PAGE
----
Hungarian Film Festival in Hollywood, By Adrienne Papp
The 8th annual Hungarian Film Festival was held Oct. 16-23 in Los Angeles at the Fine Arts Theater in Beverly Hills and Sunset 5 in West Hollywood. Presented by Bunyik Entertainment, this one-week showcase of Hungarian films is an exciting new event in the Hollywood sky, and included several U.S. film premieres and honorees from other international film festivals.
With this year’s theme celebrating Hungarians in Hollywood, the festival’s slate of sixteen films included several premieres of Hungary’s most talented filmmakers, as well as a compilation of U.S. films that were made with the talents of Hungarians like Michael Curtiz, Laszlo Kovacs, Andy Vajna, Miklós Rózsa and Vilmos Zsigmond. This event gave great exposure to the wealth of talent that Hungarians have contributed to the U.S. film industry.
The festival opened with József Sipos film Eszter’s Inheritance (an entrant in the Montreal Film Festival) in its U.S. premiere. Based on Sándor Márai’s classic of the same title, this lush, atmospheric film takes place in pre-World War II Hungary. Starring legendary Hungarian actress Mari Töröcsik, the film follows a dowager whose comfortable life on her family’s estate is dramatically changed by the receipt of a telegram from the only man she has loved. Ms Töröcsik, an honored guest at the festival, now in her sixth decade of filmmaking, attended the screening at the Fine Arts Theatre.
Other noteworthy films were Delta, the festival’s Best Film award winner (and winner of the film critics’ award at Cannes). Delta is a deeply felt fable about a young man (played by Félix Lajkó) returning home from the wild to the Danube delta and discovering a sister he never knew existed. A relationship develops between the two, who invoke disapproval from the local villagers. Csaba Bollók’s Iska’s Journey, the official Hungarian Academy Award entrant for Best Foreign Language Film in 2008, was originally shown at the annual Hungarian Film Week in Budapest and was also a favorite at the festival. The film traces the descent of young Iska (Mária Varga) from slaving for her family in coal fields to being kidnapped into servitude, and expresses a sense of humanity maintained in the face of hardship.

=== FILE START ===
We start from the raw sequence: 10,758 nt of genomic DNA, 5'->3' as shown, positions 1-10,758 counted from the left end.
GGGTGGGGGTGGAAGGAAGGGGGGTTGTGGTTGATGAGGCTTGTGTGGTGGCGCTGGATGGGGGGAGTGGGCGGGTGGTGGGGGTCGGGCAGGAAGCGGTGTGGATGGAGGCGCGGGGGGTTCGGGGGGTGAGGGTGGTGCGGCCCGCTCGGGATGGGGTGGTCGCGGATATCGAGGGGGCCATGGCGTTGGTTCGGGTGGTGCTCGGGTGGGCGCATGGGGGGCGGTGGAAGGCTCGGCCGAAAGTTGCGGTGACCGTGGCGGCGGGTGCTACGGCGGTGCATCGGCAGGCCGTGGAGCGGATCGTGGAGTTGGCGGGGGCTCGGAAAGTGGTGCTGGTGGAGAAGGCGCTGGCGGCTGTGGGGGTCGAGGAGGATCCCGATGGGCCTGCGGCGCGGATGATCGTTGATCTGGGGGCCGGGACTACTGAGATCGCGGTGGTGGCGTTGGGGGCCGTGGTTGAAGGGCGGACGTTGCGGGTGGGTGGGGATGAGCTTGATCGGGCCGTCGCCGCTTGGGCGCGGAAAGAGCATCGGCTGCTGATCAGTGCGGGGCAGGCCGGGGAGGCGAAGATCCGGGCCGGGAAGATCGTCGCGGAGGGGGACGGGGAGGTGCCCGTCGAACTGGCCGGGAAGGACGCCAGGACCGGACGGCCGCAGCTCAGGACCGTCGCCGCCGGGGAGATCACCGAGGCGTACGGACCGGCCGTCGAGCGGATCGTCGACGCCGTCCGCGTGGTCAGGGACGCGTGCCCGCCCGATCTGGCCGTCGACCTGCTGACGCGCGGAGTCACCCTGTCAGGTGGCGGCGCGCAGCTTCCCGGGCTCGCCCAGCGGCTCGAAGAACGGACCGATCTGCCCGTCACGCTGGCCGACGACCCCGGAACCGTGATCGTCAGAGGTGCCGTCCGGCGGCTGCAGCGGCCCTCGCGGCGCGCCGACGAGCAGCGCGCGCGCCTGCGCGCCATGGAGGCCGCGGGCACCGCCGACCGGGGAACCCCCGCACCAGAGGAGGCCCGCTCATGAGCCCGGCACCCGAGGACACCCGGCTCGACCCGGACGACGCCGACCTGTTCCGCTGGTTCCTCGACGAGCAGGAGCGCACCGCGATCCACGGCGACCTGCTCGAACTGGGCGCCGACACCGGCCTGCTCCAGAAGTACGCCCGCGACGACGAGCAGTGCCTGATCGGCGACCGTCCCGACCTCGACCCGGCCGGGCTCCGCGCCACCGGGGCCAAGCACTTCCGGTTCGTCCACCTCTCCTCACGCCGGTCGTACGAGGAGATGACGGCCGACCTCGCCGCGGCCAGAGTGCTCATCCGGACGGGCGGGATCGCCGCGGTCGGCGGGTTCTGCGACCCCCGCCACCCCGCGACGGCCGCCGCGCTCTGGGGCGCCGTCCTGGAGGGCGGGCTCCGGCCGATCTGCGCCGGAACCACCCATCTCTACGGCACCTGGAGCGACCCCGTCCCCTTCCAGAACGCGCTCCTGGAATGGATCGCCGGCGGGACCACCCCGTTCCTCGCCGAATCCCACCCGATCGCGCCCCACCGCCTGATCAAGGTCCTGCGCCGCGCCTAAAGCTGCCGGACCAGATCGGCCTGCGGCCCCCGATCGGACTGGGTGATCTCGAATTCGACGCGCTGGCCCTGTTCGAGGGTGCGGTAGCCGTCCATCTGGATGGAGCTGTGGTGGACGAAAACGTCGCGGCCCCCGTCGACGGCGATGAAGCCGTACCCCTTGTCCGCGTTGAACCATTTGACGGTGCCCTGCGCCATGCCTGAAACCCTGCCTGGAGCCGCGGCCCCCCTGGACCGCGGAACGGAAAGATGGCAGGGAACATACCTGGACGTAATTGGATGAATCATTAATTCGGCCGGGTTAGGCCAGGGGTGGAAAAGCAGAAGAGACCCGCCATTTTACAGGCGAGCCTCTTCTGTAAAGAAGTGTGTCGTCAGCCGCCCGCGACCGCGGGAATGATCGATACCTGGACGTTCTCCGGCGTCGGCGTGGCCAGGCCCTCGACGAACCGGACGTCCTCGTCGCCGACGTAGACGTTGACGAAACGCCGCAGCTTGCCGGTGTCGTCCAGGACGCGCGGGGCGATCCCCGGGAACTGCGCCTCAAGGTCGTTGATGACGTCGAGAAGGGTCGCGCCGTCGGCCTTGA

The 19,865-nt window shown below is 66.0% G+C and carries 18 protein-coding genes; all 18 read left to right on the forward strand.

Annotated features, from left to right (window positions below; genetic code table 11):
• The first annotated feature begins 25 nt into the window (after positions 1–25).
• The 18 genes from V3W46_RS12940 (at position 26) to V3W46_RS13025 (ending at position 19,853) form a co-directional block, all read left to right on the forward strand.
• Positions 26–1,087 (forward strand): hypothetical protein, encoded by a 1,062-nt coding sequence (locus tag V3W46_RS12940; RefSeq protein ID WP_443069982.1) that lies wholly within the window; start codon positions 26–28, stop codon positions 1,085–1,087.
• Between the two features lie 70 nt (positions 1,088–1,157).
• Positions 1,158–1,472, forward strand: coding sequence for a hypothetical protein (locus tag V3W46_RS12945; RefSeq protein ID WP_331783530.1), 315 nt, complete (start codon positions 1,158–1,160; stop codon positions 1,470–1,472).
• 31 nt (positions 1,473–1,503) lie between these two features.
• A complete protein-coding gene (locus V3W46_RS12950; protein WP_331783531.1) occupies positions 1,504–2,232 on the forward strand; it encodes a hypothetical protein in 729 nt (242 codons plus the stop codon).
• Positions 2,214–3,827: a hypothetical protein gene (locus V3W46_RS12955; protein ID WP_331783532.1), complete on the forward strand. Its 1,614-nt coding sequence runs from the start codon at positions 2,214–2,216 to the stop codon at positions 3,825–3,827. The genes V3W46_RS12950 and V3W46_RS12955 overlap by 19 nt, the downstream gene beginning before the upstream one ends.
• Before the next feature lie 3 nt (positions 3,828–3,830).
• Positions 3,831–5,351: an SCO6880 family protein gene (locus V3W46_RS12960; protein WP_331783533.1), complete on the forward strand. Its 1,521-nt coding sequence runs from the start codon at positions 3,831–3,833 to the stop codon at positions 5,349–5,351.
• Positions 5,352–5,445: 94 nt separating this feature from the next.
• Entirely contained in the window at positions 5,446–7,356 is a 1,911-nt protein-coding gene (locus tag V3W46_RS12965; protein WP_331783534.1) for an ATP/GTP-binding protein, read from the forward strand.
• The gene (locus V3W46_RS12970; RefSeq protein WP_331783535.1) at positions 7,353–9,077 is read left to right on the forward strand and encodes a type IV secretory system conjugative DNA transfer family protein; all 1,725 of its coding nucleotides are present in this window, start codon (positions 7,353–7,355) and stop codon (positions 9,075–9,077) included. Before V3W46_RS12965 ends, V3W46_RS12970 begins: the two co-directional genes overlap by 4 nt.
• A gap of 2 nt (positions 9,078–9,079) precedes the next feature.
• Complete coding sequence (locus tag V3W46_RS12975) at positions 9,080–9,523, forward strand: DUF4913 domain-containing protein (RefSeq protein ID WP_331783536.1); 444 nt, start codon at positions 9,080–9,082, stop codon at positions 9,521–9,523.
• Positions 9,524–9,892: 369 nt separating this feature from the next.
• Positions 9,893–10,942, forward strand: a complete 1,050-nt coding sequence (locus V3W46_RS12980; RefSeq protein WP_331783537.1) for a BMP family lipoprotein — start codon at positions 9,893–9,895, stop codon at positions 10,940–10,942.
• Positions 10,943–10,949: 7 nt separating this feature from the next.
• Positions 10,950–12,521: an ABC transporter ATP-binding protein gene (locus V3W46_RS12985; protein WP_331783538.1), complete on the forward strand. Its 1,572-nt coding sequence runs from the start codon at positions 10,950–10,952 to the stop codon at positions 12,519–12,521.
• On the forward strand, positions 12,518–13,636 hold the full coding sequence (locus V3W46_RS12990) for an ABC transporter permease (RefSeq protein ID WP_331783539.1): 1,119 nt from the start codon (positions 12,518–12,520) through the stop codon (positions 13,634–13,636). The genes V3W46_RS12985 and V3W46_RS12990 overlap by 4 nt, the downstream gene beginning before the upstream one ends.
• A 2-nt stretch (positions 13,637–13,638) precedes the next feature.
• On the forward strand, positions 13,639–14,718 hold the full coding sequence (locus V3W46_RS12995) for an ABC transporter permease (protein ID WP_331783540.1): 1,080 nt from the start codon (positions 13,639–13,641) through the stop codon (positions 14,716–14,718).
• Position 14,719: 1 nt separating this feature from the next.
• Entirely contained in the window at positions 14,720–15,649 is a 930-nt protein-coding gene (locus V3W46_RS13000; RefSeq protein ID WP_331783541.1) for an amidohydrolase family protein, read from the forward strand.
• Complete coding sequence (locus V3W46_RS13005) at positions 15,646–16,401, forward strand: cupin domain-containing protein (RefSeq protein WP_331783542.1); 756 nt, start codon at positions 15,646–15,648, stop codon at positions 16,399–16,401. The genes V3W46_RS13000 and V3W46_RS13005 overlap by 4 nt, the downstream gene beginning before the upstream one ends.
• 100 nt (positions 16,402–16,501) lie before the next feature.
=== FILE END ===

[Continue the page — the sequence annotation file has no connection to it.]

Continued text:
The theme of Hungarians in Hollywood put a spotlight on the many talents of Hungarians and Hungarian-Americans who have made major contributions to the U.S. film industry. Among the most prominent are Michael Curtiz, the Oscar-winning director of Casablanca, Yankee Doodle Dandy and White Christmas, Adolf Zukor, studio mogul at Paramount Pictures, William Fox, founder of Fox Studios, actors Tony Curtis, Bela Lugosi and Peter Lorre, Andy Vajna (producer an co-founder of Carolco Pictures), Frank Darabont (director of The Shawshank Redemption and The Green Mile), George Cukor (Oscar-winning director for My Fair Lady), legendary screenwriter Joe Eszterhas, Laszlo Kovacs (award-winning cinematographer), producer Joe Pasternak, and the sensational and ageless Zsa Zsa Gabor.
An event honoring Hungary’s greatest living filmmaker, Miklos Jancso, was held at the LA County Museum of Art Oct. 17-24 as an extension of the festival. Included in the showing were Jancso’s films The Round Up, Silence and Cry, The Red and White, and The Red Psalm.
For more information on Hungarians in Hollywood and the Hungarian Festival please visit www.hffla.org